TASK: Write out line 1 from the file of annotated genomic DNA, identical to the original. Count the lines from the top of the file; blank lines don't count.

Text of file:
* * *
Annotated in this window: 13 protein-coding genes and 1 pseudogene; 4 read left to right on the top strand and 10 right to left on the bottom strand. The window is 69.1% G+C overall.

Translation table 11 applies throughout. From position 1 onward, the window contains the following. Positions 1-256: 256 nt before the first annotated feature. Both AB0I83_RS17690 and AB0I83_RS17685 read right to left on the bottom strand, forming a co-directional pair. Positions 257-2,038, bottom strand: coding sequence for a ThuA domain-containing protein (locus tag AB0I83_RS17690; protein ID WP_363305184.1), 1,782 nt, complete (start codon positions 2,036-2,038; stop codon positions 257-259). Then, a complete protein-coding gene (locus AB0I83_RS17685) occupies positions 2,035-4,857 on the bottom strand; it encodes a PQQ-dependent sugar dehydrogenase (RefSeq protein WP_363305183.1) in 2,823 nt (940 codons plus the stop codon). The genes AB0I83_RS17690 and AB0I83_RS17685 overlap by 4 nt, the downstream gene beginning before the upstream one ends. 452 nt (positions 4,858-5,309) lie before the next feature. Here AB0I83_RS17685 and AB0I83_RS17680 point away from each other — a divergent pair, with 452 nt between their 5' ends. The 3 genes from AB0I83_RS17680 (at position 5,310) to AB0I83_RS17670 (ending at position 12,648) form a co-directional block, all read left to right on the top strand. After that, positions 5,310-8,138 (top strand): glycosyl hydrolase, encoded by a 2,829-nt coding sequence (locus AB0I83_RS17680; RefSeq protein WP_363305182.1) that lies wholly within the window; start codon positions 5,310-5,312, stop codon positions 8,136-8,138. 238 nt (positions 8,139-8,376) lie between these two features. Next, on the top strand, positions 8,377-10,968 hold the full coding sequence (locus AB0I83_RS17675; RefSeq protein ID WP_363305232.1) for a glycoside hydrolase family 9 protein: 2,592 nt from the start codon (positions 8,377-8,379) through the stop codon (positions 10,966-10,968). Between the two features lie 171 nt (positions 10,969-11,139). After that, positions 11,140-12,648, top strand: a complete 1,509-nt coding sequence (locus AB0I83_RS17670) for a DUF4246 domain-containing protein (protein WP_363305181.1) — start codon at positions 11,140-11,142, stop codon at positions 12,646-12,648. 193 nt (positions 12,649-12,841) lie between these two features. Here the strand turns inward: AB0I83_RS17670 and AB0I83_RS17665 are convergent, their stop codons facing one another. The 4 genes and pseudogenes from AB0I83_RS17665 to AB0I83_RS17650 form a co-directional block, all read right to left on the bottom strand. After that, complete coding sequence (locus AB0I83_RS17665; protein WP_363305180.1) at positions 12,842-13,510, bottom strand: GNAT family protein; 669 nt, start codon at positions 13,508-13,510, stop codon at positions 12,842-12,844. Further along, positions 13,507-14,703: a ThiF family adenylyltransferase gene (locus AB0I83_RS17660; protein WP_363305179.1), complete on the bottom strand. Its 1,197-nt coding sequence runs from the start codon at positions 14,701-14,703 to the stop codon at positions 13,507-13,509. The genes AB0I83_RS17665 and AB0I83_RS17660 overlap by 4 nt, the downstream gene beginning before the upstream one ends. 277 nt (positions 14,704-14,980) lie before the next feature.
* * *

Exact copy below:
Annotated in this window: 13 protein-coding genes and 1 pseudogene; 4 read left to right on the top strand and 10 right to left on the bottom strand. The window is 69.1% G+C overall.